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2007 03 14
Angle of Incident #45: Seminar 7, Surveillance, Part 5
After the Q-discussion, Laura Knap pushed on into a consideration of a second of the seminar’s letters: “O”.

This took the rather plangent form of what Knap considered a corrective to the freewheeling visionary utopianism of the language in which the seminar often clothes its discussions of The City. She looked closer to home, applying O-for-Obsolescence to the community if Galt, in which the School of Architeture is situated:

O is for Obsolescence

As a once-prolific textile production town striving for a new purpose and identity in the age of strip malls and suburban wonderlands, Galt's downtown seems to make most of its business trading in obsolescence. A heathy half of the storefronts on Main Street are vacant, or are purveyors of previously-loved goods. A sampling of signs over two downtown blocks reads as follows:

Tradeaway Appliances
Main Street Pawnbrokers
High Tech Pawnbrokers (now defunct)
Vaccuums- new and used
Treasure Cove (quality used furniture and more)
(the vacant) Main Street Mall and Business Centre
(the vacant) (one-time) Shoppers Drug Mart
The Goodwill Thrift Store
A Step in Time (antiques)

(the recently vacated) Sparx, (the store that thought it possible to survive by selling teddy bears, and lost the gamble.) (the vacant) Cambridge Used Books, and the empty plate glass window that I have started to refer to as the "Century 21" building, because it's "Century 21-- For Lease" sign is its main distinguishing feature.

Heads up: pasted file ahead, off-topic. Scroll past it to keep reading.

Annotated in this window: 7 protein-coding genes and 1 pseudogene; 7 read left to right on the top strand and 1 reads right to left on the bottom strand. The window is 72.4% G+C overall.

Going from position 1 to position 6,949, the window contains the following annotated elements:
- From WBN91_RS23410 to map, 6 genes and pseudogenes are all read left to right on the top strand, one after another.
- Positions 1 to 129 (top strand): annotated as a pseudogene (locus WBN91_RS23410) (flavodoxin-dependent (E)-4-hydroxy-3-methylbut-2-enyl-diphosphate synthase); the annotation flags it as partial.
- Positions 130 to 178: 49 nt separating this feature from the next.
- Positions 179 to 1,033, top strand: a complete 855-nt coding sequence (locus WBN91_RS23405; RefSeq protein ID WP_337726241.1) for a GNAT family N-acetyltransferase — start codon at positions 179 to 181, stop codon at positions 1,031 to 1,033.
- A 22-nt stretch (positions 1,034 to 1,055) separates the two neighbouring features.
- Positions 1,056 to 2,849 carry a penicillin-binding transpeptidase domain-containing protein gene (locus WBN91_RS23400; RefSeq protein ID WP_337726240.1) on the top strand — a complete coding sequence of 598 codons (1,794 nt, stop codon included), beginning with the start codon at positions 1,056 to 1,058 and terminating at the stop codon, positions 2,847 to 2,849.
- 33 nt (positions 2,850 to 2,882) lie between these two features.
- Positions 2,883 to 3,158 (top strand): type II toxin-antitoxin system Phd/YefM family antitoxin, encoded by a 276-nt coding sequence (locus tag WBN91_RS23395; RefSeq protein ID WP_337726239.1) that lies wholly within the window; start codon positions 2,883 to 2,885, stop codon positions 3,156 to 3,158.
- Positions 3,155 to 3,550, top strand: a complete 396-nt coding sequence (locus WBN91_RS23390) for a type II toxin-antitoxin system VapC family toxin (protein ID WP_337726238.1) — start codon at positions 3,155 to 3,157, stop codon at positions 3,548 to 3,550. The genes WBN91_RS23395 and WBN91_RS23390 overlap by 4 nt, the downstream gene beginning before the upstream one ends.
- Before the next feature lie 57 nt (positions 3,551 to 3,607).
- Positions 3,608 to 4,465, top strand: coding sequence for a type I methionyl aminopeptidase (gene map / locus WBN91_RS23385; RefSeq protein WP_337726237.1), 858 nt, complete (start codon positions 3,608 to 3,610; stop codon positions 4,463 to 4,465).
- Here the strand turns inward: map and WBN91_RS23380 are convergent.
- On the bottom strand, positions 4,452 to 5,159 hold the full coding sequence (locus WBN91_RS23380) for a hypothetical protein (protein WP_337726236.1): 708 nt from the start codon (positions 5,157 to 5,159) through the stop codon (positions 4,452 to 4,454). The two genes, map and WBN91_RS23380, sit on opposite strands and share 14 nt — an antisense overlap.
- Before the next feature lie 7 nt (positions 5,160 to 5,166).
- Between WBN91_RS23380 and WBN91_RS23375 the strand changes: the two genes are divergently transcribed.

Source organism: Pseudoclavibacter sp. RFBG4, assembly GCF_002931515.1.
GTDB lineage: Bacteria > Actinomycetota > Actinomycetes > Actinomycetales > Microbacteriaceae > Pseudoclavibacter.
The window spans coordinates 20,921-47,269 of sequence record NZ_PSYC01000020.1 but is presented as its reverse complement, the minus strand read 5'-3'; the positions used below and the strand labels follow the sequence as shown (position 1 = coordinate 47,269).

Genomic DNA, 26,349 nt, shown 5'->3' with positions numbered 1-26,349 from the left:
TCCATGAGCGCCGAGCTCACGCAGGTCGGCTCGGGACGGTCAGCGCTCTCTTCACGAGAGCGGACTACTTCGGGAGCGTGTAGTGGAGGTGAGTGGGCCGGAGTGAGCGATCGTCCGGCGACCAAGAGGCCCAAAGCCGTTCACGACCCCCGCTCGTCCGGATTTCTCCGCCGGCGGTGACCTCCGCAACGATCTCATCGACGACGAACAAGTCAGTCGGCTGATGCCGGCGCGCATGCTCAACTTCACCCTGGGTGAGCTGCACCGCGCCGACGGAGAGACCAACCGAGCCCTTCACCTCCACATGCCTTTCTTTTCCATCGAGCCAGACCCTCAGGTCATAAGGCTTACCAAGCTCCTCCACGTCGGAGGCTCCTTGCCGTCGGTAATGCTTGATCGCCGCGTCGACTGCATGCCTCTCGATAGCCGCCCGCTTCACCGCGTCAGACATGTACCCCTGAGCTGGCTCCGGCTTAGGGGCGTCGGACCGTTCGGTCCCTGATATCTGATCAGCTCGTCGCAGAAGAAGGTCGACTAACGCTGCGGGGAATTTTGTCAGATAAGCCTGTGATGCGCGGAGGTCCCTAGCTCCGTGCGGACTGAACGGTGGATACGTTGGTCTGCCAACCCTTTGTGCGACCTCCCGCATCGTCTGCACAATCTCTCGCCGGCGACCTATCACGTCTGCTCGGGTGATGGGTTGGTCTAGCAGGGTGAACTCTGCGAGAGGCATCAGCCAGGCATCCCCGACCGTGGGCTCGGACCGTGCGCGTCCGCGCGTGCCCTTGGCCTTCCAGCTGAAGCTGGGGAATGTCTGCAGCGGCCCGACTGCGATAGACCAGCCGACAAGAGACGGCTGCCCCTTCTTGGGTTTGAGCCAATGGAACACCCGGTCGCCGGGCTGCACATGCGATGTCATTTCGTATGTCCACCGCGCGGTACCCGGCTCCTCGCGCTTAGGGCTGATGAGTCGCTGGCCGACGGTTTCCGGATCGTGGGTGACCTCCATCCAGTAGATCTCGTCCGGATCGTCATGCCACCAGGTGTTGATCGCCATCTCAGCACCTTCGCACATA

A stone's throw down the cross streets, there are two recently emptied large furniture shops -- the Portugeuse Sequiera and the local bastion of Mannions have both disappeared in the last year. The old owner of Russell Diamonds gave up after a frightening if amateurish daylight robbery earlier this year.

There are two second-hand bookstores. One remains a bit of an enigma, as I have seen it open only a handful of times. The other, on first glance, carries a selection of some respectable authors; on closer inspection, it seems to stock each author's second-most-famous-book. There is Southworks - the football-stadium sized consignment antique shop, and two other small antique shops which trade mostly in teacups and slightly damaged, dark furniture; there is the second hand store that went out of business before it got a sign; the Bible Thrift Store; the Recovery Room, and the Thrift Store that has had the same antique spinning wheel and radial arm saw in the window for the past year.

The story of failing downtown economies is all too familiar; but here, alongside the old built fabric of the town, the endless collections of antiques seem to carry on the myth of an unforgotten, booming history. Perhaps, optimistically, there is the possibility of building a future directly with the materials of the past.


The Seminar ended—I cannot remember why, just at the moment--with a brief consideration, led by Jody Patterson Finch, of the works of the late painter Jean-Paul Riopelle: I think it as the beauty of his statement (below) that brought him to us:

"Nature is still a mystery: you never see it whole. It's like me, always slipping away."
- Jean-Paul Riopelle, 1993

[email this story] Posted by Gary Michael Dault on 03/14 at 12:00 PM

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